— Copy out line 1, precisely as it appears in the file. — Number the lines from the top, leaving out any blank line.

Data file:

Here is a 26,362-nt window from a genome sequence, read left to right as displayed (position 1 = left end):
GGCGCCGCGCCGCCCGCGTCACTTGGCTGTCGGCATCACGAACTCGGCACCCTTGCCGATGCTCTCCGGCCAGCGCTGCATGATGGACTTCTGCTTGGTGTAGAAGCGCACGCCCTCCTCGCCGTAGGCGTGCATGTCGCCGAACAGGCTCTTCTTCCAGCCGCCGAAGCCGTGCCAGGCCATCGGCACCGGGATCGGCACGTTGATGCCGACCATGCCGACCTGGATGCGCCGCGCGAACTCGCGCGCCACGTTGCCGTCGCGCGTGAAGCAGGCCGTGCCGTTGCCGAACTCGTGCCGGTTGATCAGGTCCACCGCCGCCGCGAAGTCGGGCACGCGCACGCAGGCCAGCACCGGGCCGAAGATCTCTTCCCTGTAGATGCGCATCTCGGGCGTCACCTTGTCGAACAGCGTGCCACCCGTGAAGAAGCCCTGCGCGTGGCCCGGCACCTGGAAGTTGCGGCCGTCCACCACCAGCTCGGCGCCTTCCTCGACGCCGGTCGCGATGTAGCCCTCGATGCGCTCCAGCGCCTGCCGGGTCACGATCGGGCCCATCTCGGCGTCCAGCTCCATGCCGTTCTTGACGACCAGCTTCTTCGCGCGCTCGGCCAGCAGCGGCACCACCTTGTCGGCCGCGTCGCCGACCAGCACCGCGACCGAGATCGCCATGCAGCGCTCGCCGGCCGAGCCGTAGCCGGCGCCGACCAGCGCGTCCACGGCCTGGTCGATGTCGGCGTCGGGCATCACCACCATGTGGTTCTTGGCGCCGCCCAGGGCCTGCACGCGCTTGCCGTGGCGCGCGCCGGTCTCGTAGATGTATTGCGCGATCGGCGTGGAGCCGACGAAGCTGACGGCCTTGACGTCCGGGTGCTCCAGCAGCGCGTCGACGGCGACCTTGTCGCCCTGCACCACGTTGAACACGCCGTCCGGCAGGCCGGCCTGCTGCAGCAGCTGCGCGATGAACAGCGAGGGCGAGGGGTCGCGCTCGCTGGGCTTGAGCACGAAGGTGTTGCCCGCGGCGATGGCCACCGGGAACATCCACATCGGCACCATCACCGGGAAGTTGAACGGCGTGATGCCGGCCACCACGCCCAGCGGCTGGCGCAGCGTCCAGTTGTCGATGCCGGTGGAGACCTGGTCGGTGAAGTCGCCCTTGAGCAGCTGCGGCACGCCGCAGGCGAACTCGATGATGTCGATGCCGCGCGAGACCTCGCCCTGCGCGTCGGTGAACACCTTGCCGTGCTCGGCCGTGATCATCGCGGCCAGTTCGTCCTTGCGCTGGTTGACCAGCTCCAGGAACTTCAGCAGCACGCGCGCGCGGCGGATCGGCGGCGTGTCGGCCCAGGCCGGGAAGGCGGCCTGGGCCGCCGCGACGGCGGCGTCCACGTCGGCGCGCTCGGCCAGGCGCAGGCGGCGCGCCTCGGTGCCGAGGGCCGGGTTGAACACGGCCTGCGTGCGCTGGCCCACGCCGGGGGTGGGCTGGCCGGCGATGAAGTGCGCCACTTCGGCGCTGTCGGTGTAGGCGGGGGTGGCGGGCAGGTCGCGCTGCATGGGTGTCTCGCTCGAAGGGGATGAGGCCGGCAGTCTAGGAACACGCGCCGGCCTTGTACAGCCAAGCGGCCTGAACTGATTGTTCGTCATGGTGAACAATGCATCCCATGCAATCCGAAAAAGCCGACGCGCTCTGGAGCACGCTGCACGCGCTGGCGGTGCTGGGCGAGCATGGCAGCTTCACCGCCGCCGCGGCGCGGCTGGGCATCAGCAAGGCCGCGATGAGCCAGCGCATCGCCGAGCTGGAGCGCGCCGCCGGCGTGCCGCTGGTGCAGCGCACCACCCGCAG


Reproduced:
Here is a 26,362-nt window from a genome sequence, read left to right as displayed (position 1 = left end):